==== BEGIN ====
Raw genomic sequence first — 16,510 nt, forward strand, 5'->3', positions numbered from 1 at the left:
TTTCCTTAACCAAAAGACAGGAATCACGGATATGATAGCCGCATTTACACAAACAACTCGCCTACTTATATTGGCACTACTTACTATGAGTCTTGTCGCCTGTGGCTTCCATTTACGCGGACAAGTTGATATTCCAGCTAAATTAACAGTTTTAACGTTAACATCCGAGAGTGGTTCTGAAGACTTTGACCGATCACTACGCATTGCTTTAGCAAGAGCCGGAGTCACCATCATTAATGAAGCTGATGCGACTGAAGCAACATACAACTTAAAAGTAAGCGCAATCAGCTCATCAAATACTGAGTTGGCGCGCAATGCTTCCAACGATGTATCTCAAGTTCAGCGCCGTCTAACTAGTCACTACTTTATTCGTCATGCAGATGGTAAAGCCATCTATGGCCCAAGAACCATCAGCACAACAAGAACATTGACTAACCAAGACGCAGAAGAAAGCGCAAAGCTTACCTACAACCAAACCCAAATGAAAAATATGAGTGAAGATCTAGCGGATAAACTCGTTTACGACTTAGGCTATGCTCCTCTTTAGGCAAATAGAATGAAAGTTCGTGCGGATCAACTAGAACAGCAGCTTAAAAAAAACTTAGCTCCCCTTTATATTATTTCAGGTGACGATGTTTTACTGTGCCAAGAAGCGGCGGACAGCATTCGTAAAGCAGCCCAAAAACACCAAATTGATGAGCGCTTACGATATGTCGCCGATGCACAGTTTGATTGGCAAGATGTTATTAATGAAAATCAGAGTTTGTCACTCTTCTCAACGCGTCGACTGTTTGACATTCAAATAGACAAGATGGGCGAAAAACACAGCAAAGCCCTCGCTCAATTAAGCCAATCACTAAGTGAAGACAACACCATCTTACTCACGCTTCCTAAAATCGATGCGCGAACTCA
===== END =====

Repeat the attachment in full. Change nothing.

Raw genomic sequence first — 16,510 nt, forward strand, 5'->3', positions numbered from 1 at the left:
TTTCCTTAACCAAAAGACAGGAATCACGGATATGATAGCCGCATTTACACAAACAACTCGCCTACTTATATTGGCACTACTTACTATGAGTCTTGTCGCCTGTGGCTTCCATTTACGCGGACAAGTTGATATTCCAGCTAAATTAACAGTTTTAACGTTAACATCCGAGAGTGGTTCTGAAGACTTTGACCGATCACTACGCATTGCTTTAGCAAGAGCCGGAGTCACCATCATTAATGAAGCTGATGCGACTGAAGCAACATACAACTTAAAAGTAAGCGCAATCAGCTCATCAAATACTGAGTTGGCGCGCAATGCTTCCAACGATGTATCTCAAGTTCAGCGCCGTCTAACTAGTCACTACTTTATTCGTCATGCAGATGGTAAAGCCATCTATGGCCCAAGAACCATCAGCACAACAAGAACATTGACTAACCAAGACGCAGAAGAAAGCGCAAAGCTTACCTACAACCAAACCCAAATGAAAAATATGAGTGAAGATCTAGCGGATAAACTCGTTTACGACTTAGGCTATGCTCCTCTTTAGGCAAATAGAATGAAAGTTCGTGCGGATCAACTAGAACAGCAGCTTAAAAAAAACTTAGCTCCCCTTTATATTATTTCAGGTGACGATGTTTTACTGTGCCAAGAAGCGGCGGACAGCATTCGTAAAGCAGCCCAAAAACACCAAATTGATGAGCGCTTACGATATGTCGCCGATGCACAGTTTGATTGGCAAGATGTTATTAATGAAAATCAGAGTTTGTCACTCTTCTCAACGCGTCGACTGTTTGACATTCAAATAGACAAGATGGGCGAAAAACACAGCAAAGCCCTCGCTCAATTAAGCCAATCACTAAGTGAAGACAACACCATCTTACTCACGCTTCCTAAAATCGATGCGCGAACTCA